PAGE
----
November 3, 2015 / 12:38 PM / 2 years ago

Margaret Thatcher's iconic handbags go to auction

LONDON, Nov 3 (Reuters) - Handbags owned by late British leader Margaret Thatcher, whose apocryphal use of the accessory as a tactical weapon gave rise to the term “handbagging”, are to be auctioned off after a museum rejected them.

They are among 350 “historic and personal lots” - also including clothes, signed copies of speeches, her wedding dress and her red prime ministerial dispatch bag - that auctioneers Christie’s said on Tuesday would be offered at its London showroom on Dec 15 and later online.

The sale presented a unique opportunity to buy items from the estate of Britain’s longest-serving 20th century prime minister and the only woman so far to have held the office, Christie’s said, adding that value estimates ranged from 200 to 180,000 pounds ($300-$280,000).

It noted the term “handbagging” was coined in the 1980s with reference to Thatcher’s style in cabinet meetings, and defined in the Oxford English Dictionary as an action by a woman to “verbally attack or crush (a person or idea) ruthlessly and forcefully”.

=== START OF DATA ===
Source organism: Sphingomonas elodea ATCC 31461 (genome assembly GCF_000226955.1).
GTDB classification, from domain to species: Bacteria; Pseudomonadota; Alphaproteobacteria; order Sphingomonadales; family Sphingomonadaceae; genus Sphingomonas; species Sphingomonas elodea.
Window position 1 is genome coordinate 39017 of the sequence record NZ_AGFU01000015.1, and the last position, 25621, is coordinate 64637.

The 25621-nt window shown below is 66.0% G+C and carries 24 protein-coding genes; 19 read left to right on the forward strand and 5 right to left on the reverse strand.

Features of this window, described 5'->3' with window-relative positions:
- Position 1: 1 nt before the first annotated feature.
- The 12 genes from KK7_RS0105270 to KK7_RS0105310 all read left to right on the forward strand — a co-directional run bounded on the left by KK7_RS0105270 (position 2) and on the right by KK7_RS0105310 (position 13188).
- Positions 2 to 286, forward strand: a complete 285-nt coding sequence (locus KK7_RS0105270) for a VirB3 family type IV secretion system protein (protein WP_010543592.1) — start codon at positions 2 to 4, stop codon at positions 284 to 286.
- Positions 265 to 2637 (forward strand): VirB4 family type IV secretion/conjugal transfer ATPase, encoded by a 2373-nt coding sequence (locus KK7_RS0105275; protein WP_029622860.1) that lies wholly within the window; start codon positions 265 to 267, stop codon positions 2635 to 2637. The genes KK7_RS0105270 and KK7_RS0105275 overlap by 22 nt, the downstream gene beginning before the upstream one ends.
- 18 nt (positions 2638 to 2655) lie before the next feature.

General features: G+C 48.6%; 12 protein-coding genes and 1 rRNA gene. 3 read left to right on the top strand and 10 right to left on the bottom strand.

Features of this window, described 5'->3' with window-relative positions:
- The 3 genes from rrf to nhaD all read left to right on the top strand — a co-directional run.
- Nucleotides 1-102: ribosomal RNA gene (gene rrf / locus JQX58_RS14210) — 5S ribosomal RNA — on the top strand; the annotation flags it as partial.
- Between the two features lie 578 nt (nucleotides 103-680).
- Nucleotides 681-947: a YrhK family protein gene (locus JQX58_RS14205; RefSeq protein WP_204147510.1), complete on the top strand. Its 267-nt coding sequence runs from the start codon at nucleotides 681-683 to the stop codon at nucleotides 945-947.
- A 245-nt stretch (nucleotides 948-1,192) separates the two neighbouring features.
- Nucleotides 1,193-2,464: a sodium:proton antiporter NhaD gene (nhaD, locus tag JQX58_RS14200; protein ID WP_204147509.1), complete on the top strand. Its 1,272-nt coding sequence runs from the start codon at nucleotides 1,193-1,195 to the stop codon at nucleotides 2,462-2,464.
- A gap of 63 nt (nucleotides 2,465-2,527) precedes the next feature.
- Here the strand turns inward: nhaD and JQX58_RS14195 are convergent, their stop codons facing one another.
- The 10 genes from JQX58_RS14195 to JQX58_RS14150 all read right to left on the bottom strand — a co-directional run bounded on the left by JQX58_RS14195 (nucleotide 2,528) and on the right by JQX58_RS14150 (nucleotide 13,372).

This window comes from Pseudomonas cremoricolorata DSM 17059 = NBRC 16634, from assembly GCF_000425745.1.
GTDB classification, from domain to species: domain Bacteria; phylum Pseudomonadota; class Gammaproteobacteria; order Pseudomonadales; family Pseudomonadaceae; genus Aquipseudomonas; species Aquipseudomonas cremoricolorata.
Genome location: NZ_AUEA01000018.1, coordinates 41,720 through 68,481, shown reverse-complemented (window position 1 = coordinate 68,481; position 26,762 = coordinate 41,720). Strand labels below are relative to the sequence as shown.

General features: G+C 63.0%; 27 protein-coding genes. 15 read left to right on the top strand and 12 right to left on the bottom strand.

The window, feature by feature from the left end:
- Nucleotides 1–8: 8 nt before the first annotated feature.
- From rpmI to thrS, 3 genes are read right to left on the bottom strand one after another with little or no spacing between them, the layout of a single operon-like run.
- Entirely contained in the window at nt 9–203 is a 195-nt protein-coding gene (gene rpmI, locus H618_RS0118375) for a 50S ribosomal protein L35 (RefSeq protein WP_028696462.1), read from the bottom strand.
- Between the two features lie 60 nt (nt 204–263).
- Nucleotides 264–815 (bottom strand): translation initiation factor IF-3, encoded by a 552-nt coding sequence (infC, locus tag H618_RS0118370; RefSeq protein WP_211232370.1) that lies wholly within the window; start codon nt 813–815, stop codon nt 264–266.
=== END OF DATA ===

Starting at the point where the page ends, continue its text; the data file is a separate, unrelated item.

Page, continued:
The auction was announced after London’s Victoria & Albert Museum, Britain’s main repository of historic articles of clothing, said it did not deem the articles appropriate for its collection.

$1 = 0.6487 pounds Reporting by Michael Roddy; editing by John Stonestreet

Our Standards:The Thomson Reuters Trust Principles.
0 : 0
  • narrow-browser-and-phone
  • medium-browser-and-portrait-tablet
  • landscape-tablet
  • medium-wide-browser
  • wide-browser-and-larger
  • medium-browser-and-landscape-tablet
  • medium-wide-browser-and-larger
  • above-phone
  • portrait-tablet-and-above
  • above-portrait-tablet
  • landscape-tablet-and-above
  • landscape-tablet-and-medium-wide-browser
  • portrait-tablet-and-below
  • landscape-tablet-and-below